Following article was published in the August 2015 issue of Testing Trapeze

Testing v/s Checking – Applied

The discussion about testing versus checking has been alive in the software testing industry ever since the distinction was first made by Michael Bolton in his thought provoking talk at Agile 2009. Michael later expanded his talk in thispost. A relatively recent postby James Bach and Michael refined the distinction even further.

What prompted me to write this case study was the success I achieved in making the distinction between testing and checking clear to the stakeholders at my current organisation. These stakeholders include the Chief Information Officer (CIO), the Head of IT Infrastructure & Service Delivery, the Development team and the Release Manager among others.

Through this case study I have also demonstrated that the distinction between testing and checking is not ‘just semantics’ but can in fact have a direct impact.

Background of this case-study:

In 2014, I moved to Australia when I was hired by my current employer, a health regulation agency under Australian National Law. The management team at this organisation had observed areas in the product as well as in the process that they wanted to improve. The managers were also keen on bringing positive changes through enhancing the capabilities of the testing team.

At the time, the testing team was struggling to cope with the demands of stakeholders because of a lack of structure and organization. The team members were trying to manage different priorities defined by different stakeholders and they were often failing to manage them effectively. There was a lot of documentation which included a Test Strategy, an Automation Test Framework and a Performance Test Strategy. There were templates for test planning, test estimation, test reporting as well as other processes. The team KPIs were defined on metrics such as test execution percentage, test coverage and number of test scripts.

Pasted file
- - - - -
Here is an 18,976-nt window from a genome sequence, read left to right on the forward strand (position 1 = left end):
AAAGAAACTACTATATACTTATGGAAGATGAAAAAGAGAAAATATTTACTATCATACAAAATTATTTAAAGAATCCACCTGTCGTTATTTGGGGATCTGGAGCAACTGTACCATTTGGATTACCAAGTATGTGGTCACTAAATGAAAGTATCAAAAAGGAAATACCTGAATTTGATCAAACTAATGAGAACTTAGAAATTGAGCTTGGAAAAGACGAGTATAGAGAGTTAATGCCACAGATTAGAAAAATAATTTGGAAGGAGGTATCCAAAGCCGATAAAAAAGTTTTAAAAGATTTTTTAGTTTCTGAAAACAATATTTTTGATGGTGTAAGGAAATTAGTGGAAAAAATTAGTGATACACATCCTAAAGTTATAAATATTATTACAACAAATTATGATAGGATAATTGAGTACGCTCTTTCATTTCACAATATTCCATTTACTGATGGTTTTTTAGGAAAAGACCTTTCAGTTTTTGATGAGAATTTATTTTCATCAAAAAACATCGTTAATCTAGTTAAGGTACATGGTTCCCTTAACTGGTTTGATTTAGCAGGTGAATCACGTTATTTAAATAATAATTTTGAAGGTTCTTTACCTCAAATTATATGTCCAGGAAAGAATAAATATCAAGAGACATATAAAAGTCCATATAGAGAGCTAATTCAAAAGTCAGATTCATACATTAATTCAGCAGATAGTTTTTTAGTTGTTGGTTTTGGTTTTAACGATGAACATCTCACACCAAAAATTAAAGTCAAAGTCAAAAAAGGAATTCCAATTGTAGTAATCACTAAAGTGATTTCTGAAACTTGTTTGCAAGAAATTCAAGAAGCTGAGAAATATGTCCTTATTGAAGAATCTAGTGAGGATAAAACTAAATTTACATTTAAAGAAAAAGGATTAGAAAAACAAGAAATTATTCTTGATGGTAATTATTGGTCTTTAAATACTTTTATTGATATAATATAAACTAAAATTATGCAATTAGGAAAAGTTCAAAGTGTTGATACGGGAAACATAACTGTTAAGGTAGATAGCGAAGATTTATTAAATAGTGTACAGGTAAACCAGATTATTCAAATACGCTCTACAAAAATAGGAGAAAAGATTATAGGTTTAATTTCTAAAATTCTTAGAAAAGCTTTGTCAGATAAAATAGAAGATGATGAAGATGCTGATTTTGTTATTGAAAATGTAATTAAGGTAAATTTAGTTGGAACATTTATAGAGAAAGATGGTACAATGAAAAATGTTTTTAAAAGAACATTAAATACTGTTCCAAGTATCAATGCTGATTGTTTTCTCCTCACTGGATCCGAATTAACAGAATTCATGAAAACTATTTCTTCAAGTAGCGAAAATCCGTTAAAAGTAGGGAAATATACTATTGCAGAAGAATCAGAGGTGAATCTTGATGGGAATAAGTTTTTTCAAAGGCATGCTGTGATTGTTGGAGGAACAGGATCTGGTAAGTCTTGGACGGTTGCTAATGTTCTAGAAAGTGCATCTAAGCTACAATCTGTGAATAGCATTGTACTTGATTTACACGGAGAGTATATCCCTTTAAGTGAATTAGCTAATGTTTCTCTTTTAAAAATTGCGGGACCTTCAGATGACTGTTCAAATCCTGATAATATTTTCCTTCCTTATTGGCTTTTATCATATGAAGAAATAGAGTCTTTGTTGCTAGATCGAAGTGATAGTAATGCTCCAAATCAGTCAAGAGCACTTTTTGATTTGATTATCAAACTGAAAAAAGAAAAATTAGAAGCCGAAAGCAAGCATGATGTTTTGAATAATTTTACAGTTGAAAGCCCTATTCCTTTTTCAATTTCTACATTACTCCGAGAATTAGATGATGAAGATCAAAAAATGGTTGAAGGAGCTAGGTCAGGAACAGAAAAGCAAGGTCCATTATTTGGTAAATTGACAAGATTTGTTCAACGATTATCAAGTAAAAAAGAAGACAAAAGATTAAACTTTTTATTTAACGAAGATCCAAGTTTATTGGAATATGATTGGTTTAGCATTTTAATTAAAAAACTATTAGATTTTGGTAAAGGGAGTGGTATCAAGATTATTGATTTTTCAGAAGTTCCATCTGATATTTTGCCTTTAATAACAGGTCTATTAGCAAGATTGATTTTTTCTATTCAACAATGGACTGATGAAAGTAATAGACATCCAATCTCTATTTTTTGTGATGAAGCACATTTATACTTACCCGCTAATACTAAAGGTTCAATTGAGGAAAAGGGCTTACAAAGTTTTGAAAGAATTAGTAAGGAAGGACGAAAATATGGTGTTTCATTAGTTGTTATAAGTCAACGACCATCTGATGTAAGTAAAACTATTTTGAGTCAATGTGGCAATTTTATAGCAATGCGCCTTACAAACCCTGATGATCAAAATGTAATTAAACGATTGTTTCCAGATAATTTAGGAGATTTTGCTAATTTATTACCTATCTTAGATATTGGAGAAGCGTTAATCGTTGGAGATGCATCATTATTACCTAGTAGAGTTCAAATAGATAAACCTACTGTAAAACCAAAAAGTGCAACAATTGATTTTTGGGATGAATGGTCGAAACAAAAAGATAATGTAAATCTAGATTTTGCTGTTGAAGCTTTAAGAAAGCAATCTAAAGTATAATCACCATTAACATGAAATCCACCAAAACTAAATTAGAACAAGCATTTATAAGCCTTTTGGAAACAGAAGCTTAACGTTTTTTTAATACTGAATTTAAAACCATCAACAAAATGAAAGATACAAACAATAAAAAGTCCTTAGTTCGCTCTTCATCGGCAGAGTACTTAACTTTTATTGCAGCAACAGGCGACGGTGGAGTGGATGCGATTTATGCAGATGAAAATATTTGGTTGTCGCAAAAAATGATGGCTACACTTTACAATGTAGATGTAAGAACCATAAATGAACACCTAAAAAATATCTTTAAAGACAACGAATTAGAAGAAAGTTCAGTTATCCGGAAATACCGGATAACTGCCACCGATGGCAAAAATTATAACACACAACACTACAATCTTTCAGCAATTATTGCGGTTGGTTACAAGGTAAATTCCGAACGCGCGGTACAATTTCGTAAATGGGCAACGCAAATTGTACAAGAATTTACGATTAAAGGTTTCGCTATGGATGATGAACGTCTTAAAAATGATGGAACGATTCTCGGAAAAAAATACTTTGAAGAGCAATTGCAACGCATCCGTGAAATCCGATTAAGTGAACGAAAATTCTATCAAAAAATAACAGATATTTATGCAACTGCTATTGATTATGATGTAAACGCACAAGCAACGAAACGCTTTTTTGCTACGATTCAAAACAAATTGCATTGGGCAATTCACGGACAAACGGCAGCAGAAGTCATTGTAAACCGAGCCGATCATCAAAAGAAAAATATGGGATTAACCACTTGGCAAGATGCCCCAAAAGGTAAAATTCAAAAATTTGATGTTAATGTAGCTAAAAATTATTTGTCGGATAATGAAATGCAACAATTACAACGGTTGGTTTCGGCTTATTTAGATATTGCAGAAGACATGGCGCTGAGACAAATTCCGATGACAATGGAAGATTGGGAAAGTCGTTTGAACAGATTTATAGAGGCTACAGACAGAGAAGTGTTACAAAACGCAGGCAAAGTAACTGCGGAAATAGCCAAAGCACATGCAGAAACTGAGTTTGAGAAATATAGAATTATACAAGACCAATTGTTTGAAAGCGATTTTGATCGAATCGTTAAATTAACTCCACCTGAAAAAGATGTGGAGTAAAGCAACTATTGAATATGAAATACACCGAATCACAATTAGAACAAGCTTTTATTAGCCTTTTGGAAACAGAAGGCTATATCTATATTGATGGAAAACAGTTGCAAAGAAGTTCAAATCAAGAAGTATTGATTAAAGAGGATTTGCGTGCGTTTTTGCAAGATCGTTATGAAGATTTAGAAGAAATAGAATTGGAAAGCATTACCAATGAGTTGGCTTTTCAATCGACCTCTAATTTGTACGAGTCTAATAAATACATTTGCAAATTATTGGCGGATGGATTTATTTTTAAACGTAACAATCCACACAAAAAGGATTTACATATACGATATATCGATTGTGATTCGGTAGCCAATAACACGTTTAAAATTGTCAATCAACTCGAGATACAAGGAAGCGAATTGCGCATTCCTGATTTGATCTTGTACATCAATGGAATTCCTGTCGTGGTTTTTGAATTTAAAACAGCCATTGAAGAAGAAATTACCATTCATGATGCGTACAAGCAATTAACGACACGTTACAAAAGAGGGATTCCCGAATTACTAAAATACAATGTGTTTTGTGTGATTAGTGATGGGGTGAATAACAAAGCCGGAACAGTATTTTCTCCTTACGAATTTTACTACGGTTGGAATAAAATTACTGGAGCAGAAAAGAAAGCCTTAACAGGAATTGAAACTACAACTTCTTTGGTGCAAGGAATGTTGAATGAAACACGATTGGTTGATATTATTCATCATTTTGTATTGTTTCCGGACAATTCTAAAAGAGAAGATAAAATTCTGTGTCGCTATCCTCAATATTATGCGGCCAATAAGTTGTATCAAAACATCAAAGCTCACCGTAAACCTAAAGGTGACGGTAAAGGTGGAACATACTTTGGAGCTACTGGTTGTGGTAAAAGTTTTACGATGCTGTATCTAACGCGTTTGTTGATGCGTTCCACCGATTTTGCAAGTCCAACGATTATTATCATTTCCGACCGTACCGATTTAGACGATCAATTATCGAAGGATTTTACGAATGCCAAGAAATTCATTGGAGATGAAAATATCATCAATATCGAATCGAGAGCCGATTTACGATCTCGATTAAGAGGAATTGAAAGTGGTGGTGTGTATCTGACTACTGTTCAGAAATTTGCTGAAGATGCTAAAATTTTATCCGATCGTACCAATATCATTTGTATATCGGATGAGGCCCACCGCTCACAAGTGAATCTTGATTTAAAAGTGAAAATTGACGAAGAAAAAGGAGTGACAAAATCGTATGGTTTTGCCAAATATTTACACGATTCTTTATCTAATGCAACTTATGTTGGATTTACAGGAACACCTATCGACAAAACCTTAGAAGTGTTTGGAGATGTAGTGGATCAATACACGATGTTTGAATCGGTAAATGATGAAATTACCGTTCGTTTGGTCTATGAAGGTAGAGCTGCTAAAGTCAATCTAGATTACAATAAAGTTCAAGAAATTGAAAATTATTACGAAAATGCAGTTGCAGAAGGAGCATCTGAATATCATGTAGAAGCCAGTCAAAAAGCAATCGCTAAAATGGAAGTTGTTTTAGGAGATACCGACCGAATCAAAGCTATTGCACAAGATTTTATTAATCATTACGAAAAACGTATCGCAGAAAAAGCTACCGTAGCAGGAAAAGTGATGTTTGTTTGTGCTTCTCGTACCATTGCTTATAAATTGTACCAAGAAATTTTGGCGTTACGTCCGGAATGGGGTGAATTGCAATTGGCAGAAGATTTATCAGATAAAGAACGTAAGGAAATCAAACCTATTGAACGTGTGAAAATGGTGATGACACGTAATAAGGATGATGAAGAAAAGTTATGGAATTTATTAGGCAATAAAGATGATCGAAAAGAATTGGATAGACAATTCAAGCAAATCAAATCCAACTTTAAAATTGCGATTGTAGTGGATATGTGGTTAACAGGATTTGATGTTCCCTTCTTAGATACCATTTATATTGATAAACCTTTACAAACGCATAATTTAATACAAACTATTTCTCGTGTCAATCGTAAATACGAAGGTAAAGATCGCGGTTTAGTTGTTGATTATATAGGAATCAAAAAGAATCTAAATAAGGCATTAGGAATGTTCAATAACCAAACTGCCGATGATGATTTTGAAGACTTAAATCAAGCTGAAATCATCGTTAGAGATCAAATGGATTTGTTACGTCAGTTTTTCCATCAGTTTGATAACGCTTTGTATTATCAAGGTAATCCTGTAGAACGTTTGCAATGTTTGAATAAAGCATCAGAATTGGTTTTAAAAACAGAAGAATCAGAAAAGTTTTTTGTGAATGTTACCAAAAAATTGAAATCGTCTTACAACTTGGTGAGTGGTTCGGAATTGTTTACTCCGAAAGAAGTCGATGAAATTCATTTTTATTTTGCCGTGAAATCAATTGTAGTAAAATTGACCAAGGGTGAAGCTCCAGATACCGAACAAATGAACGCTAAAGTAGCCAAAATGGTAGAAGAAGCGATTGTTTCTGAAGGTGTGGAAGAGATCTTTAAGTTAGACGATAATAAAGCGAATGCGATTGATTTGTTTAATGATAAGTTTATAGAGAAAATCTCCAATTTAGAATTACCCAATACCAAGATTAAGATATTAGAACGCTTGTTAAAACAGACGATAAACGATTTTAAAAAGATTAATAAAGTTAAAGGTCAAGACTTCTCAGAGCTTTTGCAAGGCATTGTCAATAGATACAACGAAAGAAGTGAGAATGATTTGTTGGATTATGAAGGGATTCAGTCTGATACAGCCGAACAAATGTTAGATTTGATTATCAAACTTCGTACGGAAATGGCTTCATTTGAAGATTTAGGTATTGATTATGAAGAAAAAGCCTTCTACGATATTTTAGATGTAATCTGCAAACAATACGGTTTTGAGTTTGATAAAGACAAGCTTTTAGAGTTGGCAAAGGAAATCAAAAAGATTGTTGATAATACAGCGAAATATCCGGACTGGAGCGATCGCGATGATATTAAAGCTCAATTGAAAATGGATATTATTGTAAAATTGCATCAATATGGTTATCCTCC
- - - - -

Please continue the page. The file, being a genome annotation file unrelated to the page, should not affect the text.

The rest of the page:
What I just described may appear to some of you as a properly defined process. So what was the problem there? Quoting Gerry Weinberg:

A problem is a difference between things as desired and things as perceived.

For our testing team the so-called testing process model described above, had created the perception among the stakeholders that the team was well organized and capable of responding to the high rate of change. So while the testing team perceived a lack of support from management, the stakeholders had an expectation that the testers would deliver the outcome they wanted. This expectation was a problem in itself, as it was in fact a desire. While testers were supposed to test faster, they were also expected to write test plans and test cases merely so that they could tick all the boxes of the testing process model. Another problem was that due to bugs in product the business users had the impression that the testing team had not tested the product adequately before it was released for user testing.

I felt that there was a need for change. A change in the stakeholder’s perception, expectations and desires; a change in testing team’s communication to others and a change in the overall testing process. The team needed mentoring and coaching to understand that what was being considered testing was not testing; it was checking. Almost everyone in the group was making the reification error by presuming that test cases were testing.

I arranged multiple internal coaching sessions (with supporting reading materials) and also held regular brainstorming sessions over several months to help me transform the team. However, it seemed to me that there was a greater need to change the stakeholders’ perception of testing (and checking) if they were to accept our new processes. And due to the separation of duties across various teams, I also needed the engagement of the broader management team so that they could help me implement good testing practices and mandate the change.

Convincing the Managers:

My experience is that many senior managers do not know much about testing. Some of them also may not know much about other areas such as development or architecture. But that does not mean that they do not care about these teams. They do care because they know that without these teams they will not be able to deliver the products or services that they are accountable for. Sometimes the managers’ attitude may appear to be indifferent or uncaring, but it may be simply due to a lack of communication.

I consider myself lucky because my manager is a reasonable person. He is a good listener and supports his teams. When I explained to him the challenges that the test team was facing, he agreed that there was a need to make changes. He suggested that I prepare a roadmap for achieving these improvements within the next twelve months.

I explained the distinction between testing and checking to him using some examples. I also explained why this distinction was important and why focusing on just checking presented risks. I demonstrated the risk of focusing on checking only with an example of an important batch process that our team had just finished testing. The batch affected hundreds of thousands of records and was considered critical to the business. There were bugs that had evaded checks but when a team member ran an ET session, a critical bug was found which had the potential to destroy the whole process directly affecting clients. By using the distinction between testing and checking I was able to highlight the weakness of our processes in a way that he could understand.